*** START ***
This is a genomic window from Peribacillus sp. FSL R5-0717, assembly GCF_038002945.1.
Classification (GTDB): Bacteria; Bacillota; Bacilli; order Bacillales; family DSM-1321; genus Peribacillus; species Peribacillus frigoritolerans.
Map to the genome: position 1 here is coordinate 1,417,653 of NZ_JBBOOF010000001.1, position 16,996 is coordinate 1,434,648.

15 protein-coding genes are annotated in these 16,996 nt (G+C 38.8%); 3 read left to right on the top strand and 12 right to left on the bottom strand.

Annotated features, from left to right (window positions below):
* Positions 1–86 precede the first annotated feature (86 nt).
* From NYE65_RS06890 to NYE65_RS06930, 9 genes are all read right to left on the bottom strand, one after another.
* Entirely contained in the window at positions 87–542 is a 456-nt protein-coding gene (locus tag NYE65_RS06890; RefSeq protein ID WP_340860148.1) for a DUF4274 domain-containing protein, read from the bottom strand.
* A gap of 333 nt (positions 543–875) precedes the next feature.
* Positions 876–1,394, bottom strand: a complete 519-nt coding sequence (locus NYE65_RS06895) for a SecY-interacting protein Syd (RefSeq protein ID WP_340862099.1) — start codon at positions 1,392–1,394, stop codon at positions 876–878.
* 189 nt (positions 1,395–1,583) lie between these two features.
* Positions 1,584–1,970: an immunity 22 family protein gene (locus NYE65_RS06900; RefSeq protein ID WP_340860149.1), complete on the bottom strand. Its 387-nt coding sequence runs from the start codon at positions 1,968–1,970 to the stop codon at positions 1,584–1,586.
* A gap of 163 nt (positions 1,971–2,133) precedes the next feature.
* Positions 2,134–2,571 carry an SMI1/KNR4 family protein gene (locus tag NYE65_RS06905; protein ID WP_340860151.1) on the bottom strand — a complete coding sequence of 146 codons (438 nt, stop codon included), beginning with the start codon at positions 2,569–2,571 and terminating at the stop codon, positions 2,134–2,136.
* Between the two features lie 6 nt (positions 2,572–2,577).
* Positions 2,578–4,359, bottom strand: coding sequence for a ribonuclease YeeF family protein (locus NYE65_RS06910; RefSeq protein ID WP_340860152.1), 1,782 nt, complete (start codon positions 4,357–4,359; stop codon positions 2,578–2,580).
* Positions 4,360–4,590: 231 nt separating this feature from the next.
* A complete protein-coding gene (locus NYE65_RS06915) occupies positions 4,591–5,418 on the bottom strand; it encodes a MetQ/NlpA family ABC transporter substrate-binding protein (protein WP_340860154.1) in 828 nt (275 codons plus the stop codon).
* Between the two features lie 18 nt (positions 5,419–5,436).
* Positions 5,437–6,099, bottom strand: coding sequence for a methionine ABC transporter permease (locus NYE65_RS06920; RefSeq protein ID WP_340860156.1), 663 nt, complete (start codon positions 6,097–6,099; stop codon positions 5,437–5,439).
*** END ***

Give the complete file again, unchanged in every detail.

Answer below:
This is a genomic window from Peribacillus sp. FSL R5-0717, assembly GCF_038002945.1.
Classification (GTDB): Bacteria; Bacillota; Bacilli; order Bacillales; family DSM-1321; genus Peribacillus; species Peribacillus frigoritolerans.
Map to the genome: position 1 here is coordinate 1,417,653 of NZ_JBBOOF010000001.1, position 16,996 is coordinate 1,434,648.

15 protein-coding genes are annotated in these 16,996 nt (G+C 38.8%); 3 read left to right on the top strand and 12 right to left on the bottom strand.

Annotated features, from left to right (window positions below):
* Positions 1–86 precede the first annotated feature (86 nt).
* From NYE65_RS06890 to NYE65_RS06930, 9 genes are all read right to left on the bottom strand, one after another.
* Entirely contained in the window at positions 87–542 is a 456-nt protein-coding gene (locus tag NYE65_RS06890; RefSeq protein ID WP_340860148.1) for a DUF4274 domain-containing protein, read from the bottom strand.
* A gap of 333 nt (positions 543–875) precedes the next feature.
* Positions 876–1,394, bottom strand: a complete 519-nt coding sequence (locus NYE65_RS06895) for a SecY-interacting protein Syd (RefSeq protein ID WP_340862099.1) — start codon at positions 1,392–1,394, stop codon at positions 876–878.
* 189 nt (positions 1,395–1,583) lie between these two features.
* Positions 1,584–1,970: an immunity 22 family protein gene (locus NYE65_RS06900; RefSeq protein ID WP_340860149.1), complete on the bottom strand. Its 387-nt coding sequence runs from the start codon at positions 1,968–1,970 to the stop codon at positions 1,584–1,586.
* A gap of 163 nt (positions 1,971–2,133) precedes the next feature.
* Positions 2,134–2,571 carry an SMI1/KNR4 family protein gene (locus tag NYE65_RS06905; protein ID WP_340860151.1) on the bottom strand — a complete coding sequence of 146 codons (438 nt, stop codon included), beginning with the start codon at positions 2,569–2,571 and terminating at the stop codon, positions 2,134–2,136.
* Between the two features lie 6 nt (positions 2,572–2,577).
* Positions 2,578–4,359, bottom strand: coding sequence for a ribonuclease YeeF family protein (locus NYE65_RS06910; RefSeq protein ID WP_340860152.1), 1,782 nt, complete (start codon positions 4,357–4,359; stop codon positions 2,578–2,580).
* Positions 4,360–4,590: 231 nt separating this feature from the next.
* A complete protein-coding gene (locus NYE65_RS06915) occupies positions 4,591–5,418 on the bottom strand; it encodes a MetQ/NlpA family ABC transporter substrate-binding protein (protein WP_340860154.1) in 828 nt (275 codons plus the stop codon).
* Between the two features lie 18 nt (positions 5,419–5,436).
* Positions 5,437–6,099, bottom strand: coding sequence for a methionine ABC transporter permease (locus NYE65_RS06920; RefSeq protein ID WP_340860156.1), 663 nt, complete (start codon positions 6,097–6,099; stop codon positions 5,437–5,439).